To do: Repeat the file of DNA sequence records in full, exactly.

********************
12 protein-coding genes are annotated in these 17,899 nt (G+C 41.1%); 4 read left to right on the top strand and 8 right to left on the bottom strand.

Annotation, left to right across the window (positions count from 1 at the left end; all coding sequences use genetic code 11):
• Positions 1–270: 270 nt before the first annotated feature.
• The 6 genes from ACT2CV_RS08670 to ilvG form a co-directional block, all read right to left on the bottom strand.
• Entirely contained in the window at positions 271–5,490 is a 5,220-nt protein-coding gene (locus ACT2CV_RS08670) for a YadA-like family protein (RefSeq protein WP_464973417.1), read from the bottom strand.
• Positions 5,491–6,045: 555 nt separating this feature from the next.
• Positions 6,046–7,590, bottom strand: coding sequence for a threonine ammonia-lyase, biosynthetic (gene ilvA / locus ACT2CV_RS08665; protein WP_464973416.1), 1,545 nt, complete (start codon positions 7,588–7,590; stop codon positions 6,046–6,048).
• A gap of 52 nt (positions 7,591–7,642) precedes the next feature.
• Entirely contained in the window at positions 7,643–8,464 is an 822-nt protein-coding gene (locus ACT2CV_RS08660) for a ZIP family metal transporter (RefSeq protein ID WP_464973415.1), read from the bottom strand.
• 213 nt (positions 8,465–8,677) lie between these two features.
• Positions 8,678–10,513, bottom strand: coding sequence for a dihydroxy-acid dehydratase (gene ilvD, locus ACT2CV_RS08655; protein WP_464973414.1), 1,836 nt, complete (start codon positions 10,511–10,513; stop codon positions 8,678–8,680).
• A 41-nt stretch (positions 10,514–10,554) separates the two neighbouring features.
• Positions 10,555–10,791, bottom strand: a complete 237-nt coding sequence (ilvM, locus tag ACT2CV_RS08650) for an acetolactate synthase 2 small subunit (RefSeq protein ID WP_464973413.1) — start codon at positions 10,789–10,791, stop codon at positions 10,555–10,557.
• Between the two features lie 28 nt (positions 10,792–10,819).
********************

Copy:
12 protein-coding genes are annotated in these 17,899 nt (G+C 41.1%); 4 read left to right on the top strand and 8 right to left on the bottom strand.

Annotation, left to right across the window (positions count from 1 at the left end; all coding sequences use genetic code 11):
• Positions 1–270: 270 nt before the first annotated feature.
• The 6 genes from ACT2CV_RS08670 to ilvG form a co-directional block, all read right to left on the bottom strand.
• Entirely contained in the window at positions 271–5,490 is a 5,220-nt protein-coding gene (locus ACT2CV_RS08670) for a YadA-like family protein (RefSeq protein WP_464973417.1), read from the bottom strand.
• Positions 5,491–6,045: 555 nt separating this feature from the next.
• Positions 6,046–7,590, bottom strand: coding sequence for a threonine ammonia-lyase, biosynthetic (gene ilvA / locus ACT2CV_RS08665; protein WP_464973416.1), 1,545 nt, complete (start codon positions 7,588–7,590; stop codon positions 6,046–6,048).
• A gap of 52 nt (positions 7,591–7,642) precedes the next feature.
• Entirely contained in the window at positions 7,643–8,464 is an 822-nt protein-coding gene (locus ACT2CV_RS08660) for a ZIP family metal transporter (RefSeq protein ID WP_464973415.1), read from the bottom strand.
• 213 nt (positions 8,465–8,677) lie between these two features.
• Positions 8,678–10,513, bottom strand: coding sequence for a dihydroxy-acid dehydratase (gene ilvD, locus ACT2CV_RS08655; protein WP_464973414.1), 1,836 nt, complete (start codon positions 10,511–10,513; stop codon positions 8,678–8,680).
• A 41-nt stretch (positions 10,514–10,554) separates the two neighbouring features.
• Positions 10,555–10,791, bottom strand: a complete 237-nt coding sequence (ilvM, locus tag ACT2CV_RS08650) for an acetolactate synthase 2 small subunit (RefSeq protein ID WP_464973413.1) — start codon at positions 10,789–10,791, stop codon at positions 10,555–10,557.
• Between the two features lie 28 nt (positions 10,792–10,819).